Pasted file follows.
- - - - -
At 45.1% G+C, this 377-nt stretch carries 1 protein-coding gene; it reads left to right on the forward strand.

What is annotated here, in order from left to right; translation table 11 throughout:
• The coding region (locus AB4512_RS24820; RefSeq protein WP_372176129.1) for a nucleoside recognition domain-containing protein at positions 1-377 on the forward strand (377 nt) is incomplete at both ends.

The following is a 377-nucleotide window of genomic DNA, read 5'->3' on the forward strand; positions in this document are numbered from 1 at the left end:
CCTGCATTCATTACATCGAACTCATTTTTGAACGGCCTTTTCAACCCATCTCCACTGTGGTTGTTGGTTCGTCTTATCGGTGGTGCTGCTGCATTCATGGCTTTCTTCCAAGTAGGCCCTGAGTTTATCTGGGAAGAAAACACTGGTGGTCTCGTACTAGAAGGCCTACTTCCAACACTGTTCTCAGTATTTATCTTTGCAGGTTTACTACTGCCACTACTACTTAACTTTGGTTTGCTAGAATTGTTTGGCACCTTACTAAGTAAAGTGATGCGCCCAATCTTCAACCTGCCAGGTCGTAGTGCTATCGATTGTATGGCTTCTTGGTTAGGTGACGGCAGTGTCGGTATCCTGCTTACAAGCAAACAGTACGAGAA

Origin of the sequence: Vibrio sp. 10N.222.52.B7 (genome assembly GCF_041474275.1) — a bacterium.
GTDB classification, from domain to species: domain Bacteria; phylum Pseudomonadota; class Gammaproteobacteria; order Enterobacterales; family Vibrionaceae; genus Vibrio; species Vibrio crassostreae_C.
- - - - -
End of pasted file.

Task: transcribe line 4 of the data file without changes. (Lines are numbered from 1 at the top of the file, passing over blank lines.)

The following is a 377-nucleotide window of genomic DNA, read 5'->3' on the forward strand; positions in this document are numbered from 1 at the left end: